The result of the above is that developers effectively can not build enough new apartment buildings in HLP to provide housing to all of the people who want to move there.

So, if affluent renters move into the neighborhood, they displace current residents. This is where the story gets sadder and more complicated.

In most of LA, the vast majority of the apartment stock is protected by rent control, because it was built prior to 1978. Rent control isn’t perfect, but it does provide existing tenants a large measure of protection against being pushed out of their homes. With some exceptions, the only way tenants with below-market rents move out of rent controlled apartment buildings is via voluntary agreement (eg they get paid, often a very large amount of money).

But HLP is different from most of the city in one, crucial respect: Much of the apartment stock there is not covered by rent control.

Recall the HPOZ described above. The reason it was created in the first place was that, in the 1980s and 1990s, developers were ripping down old craftsmen homes to build big ugly apartment complexes (exactly what you would expect developers to do!). Because those complexes were built after 1978, they are not covered by rent control.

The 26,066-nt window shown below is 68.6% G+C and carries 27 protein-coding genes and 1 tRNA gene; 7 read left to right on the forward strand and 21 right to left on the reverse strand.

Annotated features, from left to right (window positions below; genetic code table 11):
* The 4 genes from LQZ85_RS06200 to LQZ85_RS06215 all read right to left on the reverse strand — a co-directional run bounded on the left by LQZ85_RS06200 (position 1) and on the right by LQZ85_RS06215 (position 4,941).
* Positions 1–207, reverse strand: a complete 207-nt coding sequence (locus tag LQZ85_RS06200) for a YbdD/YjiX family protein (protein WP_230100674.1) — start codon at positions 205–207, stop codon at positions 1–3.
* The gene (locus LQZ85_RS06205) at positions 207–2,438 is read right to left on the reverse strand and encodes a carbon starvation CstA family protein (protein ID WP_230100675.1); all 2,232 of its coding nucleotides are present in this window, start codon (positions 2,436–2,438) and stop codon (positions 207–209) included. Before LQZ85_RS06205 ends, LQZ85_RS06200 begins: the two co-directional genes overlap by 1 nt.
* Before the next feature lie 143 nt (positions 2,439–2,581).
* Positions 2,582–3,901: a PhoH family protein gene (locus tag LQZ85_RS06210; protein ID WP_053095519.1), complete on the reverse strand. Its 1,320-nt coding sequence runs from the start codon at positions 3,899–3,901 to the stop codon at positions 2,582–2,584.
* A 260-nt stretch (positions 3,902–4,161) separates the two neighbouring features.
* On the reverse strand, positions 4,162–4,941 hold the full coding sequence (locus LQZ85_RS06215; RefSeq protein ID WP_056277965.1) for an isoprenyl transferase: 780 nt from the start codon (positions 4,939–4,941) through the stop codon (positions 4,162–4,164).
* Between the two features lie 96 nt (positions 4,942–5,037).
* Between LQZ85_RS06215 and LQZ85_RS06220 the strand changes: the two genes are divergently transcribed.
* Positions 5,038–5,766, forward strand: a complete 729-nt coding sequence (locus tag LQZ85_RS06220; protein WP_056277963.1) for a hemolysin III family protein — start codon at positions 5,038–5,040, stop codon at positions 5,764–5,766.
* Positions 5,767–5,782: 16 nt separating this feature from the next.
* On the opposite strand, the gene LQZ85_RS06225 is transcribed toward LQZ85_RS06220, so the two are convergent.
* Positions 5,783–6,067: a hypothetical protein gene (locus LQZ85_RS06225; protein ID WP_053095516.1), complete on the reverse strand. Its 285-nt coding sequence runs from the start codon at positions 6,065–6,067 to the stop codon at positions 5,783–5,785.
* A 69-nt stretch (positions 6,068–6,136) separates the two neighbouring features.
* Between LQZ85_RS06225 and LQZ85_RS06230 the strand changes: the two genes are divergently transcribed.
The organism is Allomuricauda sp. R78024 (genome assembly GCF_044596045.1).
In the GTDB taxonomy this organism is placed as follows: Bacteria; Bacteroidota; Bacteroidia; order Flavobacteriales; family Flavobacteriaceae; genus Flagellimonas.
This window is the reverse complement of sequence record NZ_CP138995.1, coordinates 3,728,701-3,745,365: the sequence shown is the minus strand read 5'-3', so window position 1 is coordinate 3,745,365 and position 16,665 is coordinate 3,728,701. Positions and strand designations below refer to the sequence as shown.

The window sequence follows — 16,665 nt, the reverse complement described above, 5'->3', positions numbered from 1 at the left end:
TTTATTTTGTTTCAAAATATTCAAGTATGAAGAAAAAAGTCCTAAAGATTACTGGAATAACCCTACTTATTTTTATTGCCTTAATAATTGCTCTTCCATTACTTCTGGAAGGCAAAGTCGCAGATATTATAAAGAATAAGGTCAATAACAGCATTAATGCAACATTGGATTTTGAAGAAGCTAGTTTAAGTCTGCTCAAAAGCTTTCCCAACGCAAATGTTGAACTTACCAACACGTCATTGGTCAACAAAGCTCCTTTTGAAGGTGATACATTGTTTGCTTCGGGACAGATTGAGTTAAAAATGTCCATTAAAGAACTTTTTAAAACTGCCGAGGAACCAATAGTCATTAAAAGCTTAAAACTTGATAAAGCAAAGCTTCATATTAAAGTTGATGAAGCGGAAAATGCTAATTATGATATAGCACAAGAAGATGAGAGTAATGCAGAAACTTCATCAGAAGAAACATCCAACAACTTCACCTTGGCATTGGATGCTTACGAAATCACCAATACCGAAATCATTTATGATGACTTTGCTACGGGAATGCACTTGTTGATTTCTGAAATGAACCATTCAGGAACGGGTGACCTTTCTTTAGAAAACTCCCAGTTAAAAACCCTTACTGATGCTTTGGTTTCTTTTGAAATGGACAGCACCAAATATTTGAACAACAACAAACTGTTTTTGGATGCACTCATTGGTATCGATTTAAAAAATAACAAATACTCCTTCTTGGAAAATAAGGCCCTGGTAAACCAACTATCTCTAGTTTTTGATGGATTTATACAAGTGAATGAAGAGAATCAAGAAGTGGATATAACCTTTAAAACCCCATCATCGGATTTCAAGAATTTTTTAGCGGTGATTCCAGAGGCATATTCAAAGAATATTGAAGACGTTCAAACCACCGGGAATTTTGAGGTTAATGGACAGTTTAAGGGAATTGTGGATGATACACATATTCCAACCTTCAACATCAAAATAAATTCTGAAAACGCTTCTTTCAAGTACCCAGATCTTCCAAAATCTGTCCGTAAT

So, here’s the final explanation for what’s going on with rents / renovations HLP:

  • Affluent renters want to live there
  • Developers (like me) and our investors want to make money by serving this demand
  • There is no way to make money from the increased demand by building new apartment buildings because of the zoning and the HPOZ
  • So, developers can only service the demand by displacing tenants from existing buildings and renovating
  • Because the apartment stock in HLP includes a lot of non-rent control units, this displacement / renovation is happening faster and with lower pay-outs to the tenants than would be the case otherwise

What can be done to protect existing tenants?

  • You could change human nature so that investors stop wanting to get a return on their capital and/or people like me stop wanting to make money from helping them do so (this is not a serious proposal)
  • You could extend rent control to cover buildings built after 1978. State law presently makes this very difficult, but it’s possible. I think this would be bad public policy (for other reasons), but it would give existing tenants much more leverage vis-a-vis owners and, therefore, the ability to stay in their units or extract higher-payouts in exchange for leaving;
  • You could change the zoning to allow developers to build more buildings, which would involve, at a minimum, removing the Q condition on York and modifying the HPOZ (perhaps so that it covers only the truly exceptional buildings).

The last proposal is, of course, the one I favor, because it would allow developers to respond to increasing demand by increasing supply and thus stabilize rents.

(A final note: One common objection to the “increase supply” argument is that the new buildings would be built for affluent tenants, meaning that the new supply would not really relieve pressure on poor people. This argument is, in a word, hogwash. New supply is new supply… and, at any constant level of demand, new supply reduces prices.)